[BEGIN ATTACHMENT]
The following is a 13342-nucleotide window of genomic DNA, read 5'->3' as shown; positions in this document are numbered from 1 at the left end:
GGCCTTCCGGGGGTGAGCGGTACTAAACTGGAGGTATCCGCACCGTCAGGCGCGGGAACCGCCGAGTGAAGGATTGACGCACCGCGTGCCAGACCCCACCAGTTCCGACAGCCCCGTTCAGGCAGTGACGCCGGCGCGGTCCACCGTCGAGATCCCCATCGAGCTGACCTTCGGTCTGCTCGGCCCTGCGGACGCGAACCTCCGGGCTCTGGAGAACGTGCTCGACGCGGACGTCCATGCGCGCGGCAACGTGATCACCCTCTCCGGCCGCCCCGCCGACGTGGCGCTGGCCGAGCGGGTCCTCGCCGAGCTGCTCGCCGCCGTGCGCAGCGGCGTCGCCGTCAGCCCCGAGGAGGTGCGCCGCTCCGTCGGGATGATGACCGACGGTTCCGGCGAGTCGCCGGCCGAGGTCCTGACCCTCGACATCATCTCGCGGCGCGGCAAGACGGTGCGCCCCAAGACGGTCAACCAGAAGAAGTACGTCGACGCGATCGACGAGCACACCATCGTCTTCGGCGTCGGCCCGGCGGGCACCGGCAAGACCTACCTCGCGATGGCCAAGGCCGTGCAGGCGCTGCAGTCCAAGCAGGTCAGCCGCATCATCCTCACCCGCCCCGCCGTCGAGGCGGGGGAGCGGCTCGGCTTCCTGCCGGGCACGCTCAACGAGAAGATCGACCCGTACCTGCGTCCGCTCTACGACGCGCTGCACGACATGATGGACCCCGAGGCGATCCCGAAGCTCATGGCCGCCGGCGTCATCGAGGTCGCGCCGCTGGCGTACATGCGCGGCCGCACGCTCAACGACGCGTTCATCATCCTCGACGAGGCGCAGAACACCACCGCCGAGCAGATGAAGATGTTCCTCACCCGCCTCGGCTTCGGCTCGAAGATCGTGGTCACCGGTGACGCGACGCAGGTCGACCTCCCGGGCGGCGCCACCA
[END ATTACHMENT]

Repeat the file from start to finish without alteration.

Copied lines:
The following is a 13342-nucleotide window of genomic DNA, read 5'->3' as shown; positions in this document are numbered from 1 at the left end:
GGCCTTCCGGGGGTGAGCGGTACTAAACTGGAGGTATCCGCACCGTCAGGCGCGGGAACCGCCGAGTGAAGGATTGACGCACCGCGTGCCAGACCCCACCAGTTCCGACAGCCCCGTTCAGGCAGTGACGCCGGCGCGGTCCACCGTCGAGATCCCCATCGAGCTGACCTTCGGTCTGCTCGGCCCTGCGGACGCGAACCTCCGGGCTCTGGAGAACGTGCTCGACGCGGACGTCCATGCGCGCGGCAACGTGATCACCCTCTCCGGCCGCCCCGCCGACGTGGCGCTGGCCGAGCGGGTCCTCGCCGAGCTGCTCGCCGCCGTGCGCAGCGGCGTCGCCGTCAGCCCCGAGGAGGTGCGCCGCTCCGTCGGGATGATGACCGACGGTTCCGGCGAGTCGCCGGCCGAGGTCCTGACCCTCGACATCATCTCGCGGCGCGGCAAGACGGTGCGCCCCAAGACGGTCAACCAGAAGAAGTACGTCGACGCGATCGACGAGCACACCATCGTCTTCGGCGTCGGCCCGGCGGGCACCGGCAAGACCTACCTCGCGATGGCCAAGGCCGTGCAGGCGCTGCAGTCCAAGCAGGTCAGCCGCATCATCCTCACCCGCCCCGCCGTCGAGGCGGGGGAGCGGCTCGGCTTCCTGCCGGGCACGCTCAACGAGAAGATCGACCCGTACCTGCGTCCGCTCTACGACGCGCTGCACGACATGATGGACCCCGAGGCGATCCCGAAGCTCATGGCCGCCGGCGTCATCGAGGTCGCGCCGCTGGCGTACATGCGCGGCCGCACGCTCAACGACGCGTTCATCATCCTCGACGAGGCGCAGAACACCACCGCCGAGCAGATGAAGATGTTCCTCACCCGCCTCGGCTTCGGCTCGAAGATCGTGGTCACCGGTGACGCGACGCAGGTCGACCTCCCGGGCGGCGCCACCA